Like datalinks, IP interfaces also have properties that you can customize for your specific network environment. For each interface, two sets of properties exist, one set for IPv4 and the another set for IPv6.
To manage IP interface properties, three ipadm subcommands are available:
show-ifprop [–p property] [interface] – Displays a property of an IP interface and its current value. Omitting the –p property option will list all the properties of the specific IP interface. If you do not specify an IP interface, then all the properties of all the IP interfaces are listed.
set-ifprop –p property=value interface – Assigns a value to the IP interface's property.
reset-ifprop –p property interface – Resets the specific property to its default values.
Some properties, including the MTU property, are common to both datalinks and IP interfaces. Thus, you can have one MTU value for a datalink and a different MTU value for the interface that is configured over that link. In addition, you can have different MTU values that apply to the IPv4 and IPv6 packets that traverse that IP interface.
When setting MTU properties for an IP interface, keep the following key points in mind:
The value of the MTU setting of an IP interface cannot be larger than the value of the MTU setting of a datalink. In such cases, the ipadm command displays an error message.
If an IP interface's MTU value is different than a datalink's MTU value, IP packets are limited to the MTU value of the IP interface. For example, if a datalink has an MTU value of 9000 bytes and an IP interface as an MTU value of 1500 bytes, IP packets are limited to 1500 bytes. However, other Layer 3 protocols that are using the underlying Layer 2 protocol can send packets up to 9000 bytes.
For instructions on customizing datalink properties, including information about how the MTU setting of a datalink impacts the MTU setting of an IP interface, see Customizing Datalink Properties.
On a network, a host system can receive data packets that are destined for another host. By enabling packet forwarding on the receiving local system, that system can forward the data packet to the destination host. This process is referred to as IP forwarding and is disabled by default in Oracle Solaris.
Packet forwarding is managed by a property that you can set on both IP interfaces, as well as for the TCP/IP protocol. If you want to be selective about how packets are forwarded, you can enable packet forwarding on the IP interface. For example, you might have a system that has multiple NICs, where some NICs are connected to the external network, while other NICs are connected to a private network. You can therefore enable packet forwarding only on some of the interfaces, rather than on all of the interfaces.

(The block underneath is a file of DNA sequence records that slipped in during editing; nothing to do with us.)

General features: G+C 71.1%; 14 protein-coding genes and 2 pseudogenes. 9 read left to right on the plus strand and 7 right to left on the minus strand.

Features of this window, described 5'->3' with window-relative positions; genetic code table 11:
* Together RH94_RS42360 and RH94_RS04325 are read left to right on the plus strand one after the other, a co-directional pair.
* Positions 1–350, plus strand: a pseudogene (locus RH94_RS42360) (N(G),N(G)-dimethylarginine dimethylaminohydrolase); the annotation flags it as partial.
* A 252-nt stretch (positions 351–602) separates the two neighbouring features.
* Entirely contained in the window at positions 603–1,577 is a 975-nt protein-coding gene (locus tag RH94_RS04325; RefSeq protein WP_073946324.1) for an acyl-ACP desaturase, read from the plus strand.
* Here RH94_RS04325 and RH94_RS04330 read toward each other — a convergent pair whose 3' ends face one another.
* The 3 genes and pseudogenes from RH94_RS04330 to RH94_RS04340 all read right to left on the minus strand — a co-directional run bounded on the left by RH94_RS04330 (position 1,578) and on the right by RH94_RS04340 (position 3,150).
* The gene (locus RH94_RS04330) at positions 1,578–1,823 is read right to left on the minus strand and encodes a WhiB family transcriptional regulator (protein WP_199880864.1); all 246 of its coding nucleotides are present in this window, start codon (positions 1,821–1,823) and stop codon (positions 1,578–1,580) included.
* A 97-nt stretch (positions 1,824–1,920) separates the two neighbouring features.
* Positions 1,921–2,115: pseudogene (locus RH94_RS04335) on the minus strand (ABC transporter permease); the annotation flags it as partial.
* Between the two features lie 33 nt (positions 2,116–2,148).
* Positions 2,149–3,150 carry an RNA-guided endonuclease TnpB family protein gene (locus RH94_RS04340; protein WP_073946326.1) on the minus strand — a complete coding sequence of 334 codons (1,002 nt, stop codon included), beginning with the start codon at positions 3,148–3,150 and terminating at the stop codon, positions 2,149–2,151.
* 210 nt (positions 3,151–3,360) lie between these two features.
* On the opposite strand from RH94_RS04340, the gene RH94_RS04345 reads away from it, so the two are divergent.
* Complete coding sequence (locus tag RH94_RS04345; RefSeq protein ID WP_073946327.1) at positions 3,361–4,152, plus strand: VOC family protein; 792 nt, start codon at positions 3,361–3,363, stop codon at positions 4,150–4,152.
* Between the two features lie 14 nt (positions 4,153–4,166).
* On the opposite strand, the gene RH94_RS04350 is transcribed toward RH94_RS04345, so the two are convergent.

You can also enable packet forwarding globally on a system by setting the property of the TCP/IP protocol. See Enabling Global Packet Forwarding in Administering TCP/IP Networks, IPMP, and IP Tunnels in Oracle Solaris 11.4.
For example, you can enable packet forwarding on an IP interface as follows:
$ ipadm set-ifprop -p forwarding=on -m protocol-version interface
where protocol-version is either IPv4 or IPv6. You must run this command separately for IPv4 and IPv6 packets.
The following example shows how you might enable only IPv4 packet forwarding on a system:
$ ipadm show-ifprop -p forwarding net0 IFNAME PROPERTY PROTO PERM CURRENT PERSISTENT DEFAULT POSSIBLE net0 forwarding ipv4 rw off off off on,off net0 forwarding ipv6 rw off -- off on,off $ ipadm set-ifprop -p forwarding=on -m ipv4 net0 $ ipadm show-ifprop net0 IFNAME PROPERTY PROTO PERM CURRENT PERSISTENT DEFAULT POSSIBLE ... net0 forwarding ipv4 rw on on off on,off
You can customize IP address properties to manage the following network configuration parameters:
Whether an IP address can be used as a source address for outbound packets
Whether the IP address belongs to a global or non–global zone
Whether the IP address is a private address
Use the following ipadm subcommands when working with IP address properties:
show-addrprop –p property addrobj – Displays address properties, depending on the options that you use.
To display the properties of all the IP addresses, do not specify a property or an address object. To display the values of a single property for all the IP addresses, specify only that property. To display all the properties of a specific address object, specify just the address object.
set-addrprop –p property=value addrobj – Assigns values to address properties. Note that you can only set one address property at a time.
reset-addrprop –p property addrobj – Restores any default values to the address property.
As an example, suppose you want to change the netmask of an IP address. The IP address is configured on the IP interface net3 and is identified by the address object name net3/v4. The following example shows how to revise the netmask:
$ ipadm show-addr ADDROBJ TYPE STATE ADDR lo0/? static ok 127.0.0.1/8 net3/v4 static ok 198.51.100.3/24 $ ipadm show-addrprop -p prefixlen net3/v4 ADDROBJ PROPERTY PERM CURRENT PERSISTENT DEFAULT POSSIBLE net3/v4 prefixlen rw 24 24 24 1-30,32 $ ipadm set-addrprop -p prefixlen=8 net3/v4 $ ipadm show-addrprop -p prefixlen net3/v4 ADDROBJ PROPERTY PERM CURRENT PERSISTENT DEFAULT POSSIBLE net3/v4 prefixlen rw 8 24 24 1-30,32